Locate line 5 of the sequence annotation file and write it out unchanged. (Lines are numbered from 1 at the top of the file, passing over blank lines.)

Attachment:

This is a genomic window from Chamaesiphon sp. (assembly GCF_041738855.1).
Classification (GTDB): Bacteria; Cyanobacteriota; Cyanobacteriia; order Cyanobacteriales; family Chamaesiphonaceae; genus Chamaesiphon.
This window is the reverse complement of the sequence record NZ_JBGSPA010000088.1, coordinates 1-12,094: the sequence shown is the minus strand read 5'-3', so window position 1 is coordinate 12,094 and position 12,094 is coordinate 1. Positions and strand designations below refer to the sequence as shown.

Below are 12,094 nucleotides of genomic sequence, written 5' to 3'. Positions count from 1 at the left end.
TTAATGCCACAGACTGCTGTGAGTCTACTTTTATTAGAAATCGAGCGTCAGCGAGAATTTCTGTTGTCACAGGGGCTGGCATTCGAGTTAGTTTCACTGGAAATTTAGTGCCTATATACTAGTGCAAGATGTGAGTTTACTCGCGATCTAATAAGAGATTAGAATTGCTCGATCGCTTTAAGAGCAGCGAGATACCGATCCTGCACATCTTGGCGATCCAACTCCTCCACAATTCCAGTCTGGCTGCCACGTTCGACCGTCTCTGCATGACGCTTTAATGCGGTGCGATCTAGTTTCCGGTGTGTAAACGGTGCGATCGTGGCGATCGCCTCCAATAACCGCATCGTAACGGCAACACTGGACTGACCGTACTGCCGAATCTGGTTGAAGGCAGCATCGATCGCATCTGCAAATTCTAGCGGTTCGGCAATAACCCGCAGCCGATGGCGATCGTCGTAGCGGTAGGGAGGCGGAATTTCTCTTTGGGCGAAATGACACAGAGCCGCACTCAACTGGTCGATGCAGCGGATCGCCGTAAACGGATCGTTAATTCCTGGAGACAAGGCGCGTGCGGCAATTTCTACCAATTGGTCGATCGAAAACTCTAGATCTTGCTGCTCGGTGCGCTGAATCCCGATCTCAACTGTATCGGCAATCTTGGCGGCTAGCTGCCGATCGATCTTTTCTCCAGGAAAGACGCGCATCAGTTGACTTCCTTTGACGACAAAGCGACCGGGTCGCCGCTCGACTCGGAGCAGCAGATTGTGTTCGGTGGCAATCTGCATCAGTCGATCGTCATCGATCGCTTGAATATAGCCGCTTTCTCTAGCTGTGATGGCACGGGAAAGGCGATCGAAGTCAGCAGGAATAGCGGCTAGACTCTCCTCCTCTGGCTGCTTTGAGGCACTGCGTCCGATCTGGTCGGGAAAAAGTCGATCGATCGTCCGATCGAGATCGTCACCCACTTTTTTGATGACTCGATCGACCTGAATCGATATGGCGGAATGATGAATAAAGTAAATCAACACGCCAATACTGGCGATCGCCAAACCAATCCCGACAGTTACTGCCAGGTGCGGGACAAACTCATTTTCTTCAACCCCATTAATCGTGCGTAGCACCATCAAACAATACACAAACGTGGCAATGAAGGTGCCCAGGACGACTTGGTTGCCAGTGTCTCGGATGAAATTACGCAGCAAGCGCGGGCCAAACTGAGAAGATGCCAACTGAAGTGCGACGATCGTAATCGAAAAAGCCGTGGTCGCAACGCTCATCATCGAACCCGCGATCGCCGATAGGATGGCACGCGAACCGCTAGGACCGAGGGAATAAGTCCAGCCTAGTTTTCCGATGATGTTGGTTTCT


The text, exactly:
TTAATGCCACAGACTGCTGTGAGTCTACTTTTATTAGAAATCGAGCGTCAGCGAGAATTTCTGTTGTCACAGGGGCTGGCATTCGAGTTAGTTTCACTGGAAATTTAGTGCCTATATACTAGTGCAAGATGTGAGTTTACTCGCGATCTAATAAGAGATTAGAATTGCTCGATCGCTTTAAGAGCAGCGAGATACCGATCCTGCACATCTTGGCGATCCAACTCCTCCACAATTCCAGTCTGGCTGCCACGTTCGACCGTCTCTGCATGACGCTTTAATGCGGTGCGATCTAGTTTCCGGTGTGTAAACGGTGCGATCGTGGCGATCGCCTCCAATAACCGCATCGTAACGGCAACACTGGACTGACCGTACTGCCGAATCTGGTTGAAGGCAGCATCGATCGCATCTGCAAATTCTAGCGGTTCGGCAATAACCCGCAGCCGATGGCGATCGTCGTAGCGGTAGGGAGGCGGAATTTCTCTTTGGGCGAAATGACACAGAGCCGCACTCAACTGGTCGATGCAGCGGATCGCCGTAAACGGATCGTTAATTCCTGGAGACAAGGCGCGTGCGGCAATTTCTACCAATTGGTCGATCGAAAACTCTAGATCTTGCTGCTCGGTGCGCTGAATCCCGATCTCAACTGTATCGGCAATCTTGGCGGCTAGCTGCCGATCGATCTTTTCTCCAGGAAAGACGCGCATCAGTTGACTTCCTTTGACGACAAAGCGACCGGGTCGCCGCTCGACTCGGAGCAGCAGATTGTGTTCGGTGGCAATCTGCATCAGTCGATCGTCATCGATCGCTTGAATATAGCCGCTTTCTCTAGCTGTGATGGCACGGGAAAGGCGATCGAAGTCAGCAGGAATAGCGGCTAGACTCTCCTCCTCTGGCTGCTTTGAGGCACTGCGTCCGATCTGGTCGGGAAAAAGTCGATCGATCGTCCGATCGAGATCGTCACCCACTTTTTTGATGACTCGATCGACCTGAATCGATATGGCGGAATGATGAATAAAGTAAATCAACACGCCAATACTGGCGATCGCCAAACCAATCCCGACAGTTACTGCCAGGTGCGGGACAAACTCATTTTCTTCAACCCCATTAATCGTGCGTAGCACCATCAAACAATACACAAACGTGGCAATGAAGGTGCCCAGGACGACTTGGTTGCCAGTGTCTCGGATGAAATTACGCAGCAAGCGCGGGCCAAACTGAGAAGATGCCAACTGAAGTGCGACGATCGTAATCGAAAAAGCCGTGGTCGCAACGCTCATCATCGAACCCGCGATCGCCGATAGGATGGCACGCGAACCGCTAGGACCGAGGGAATAAGTCCAGCCTAGTTTTCCGATGATGTTGGTTTCT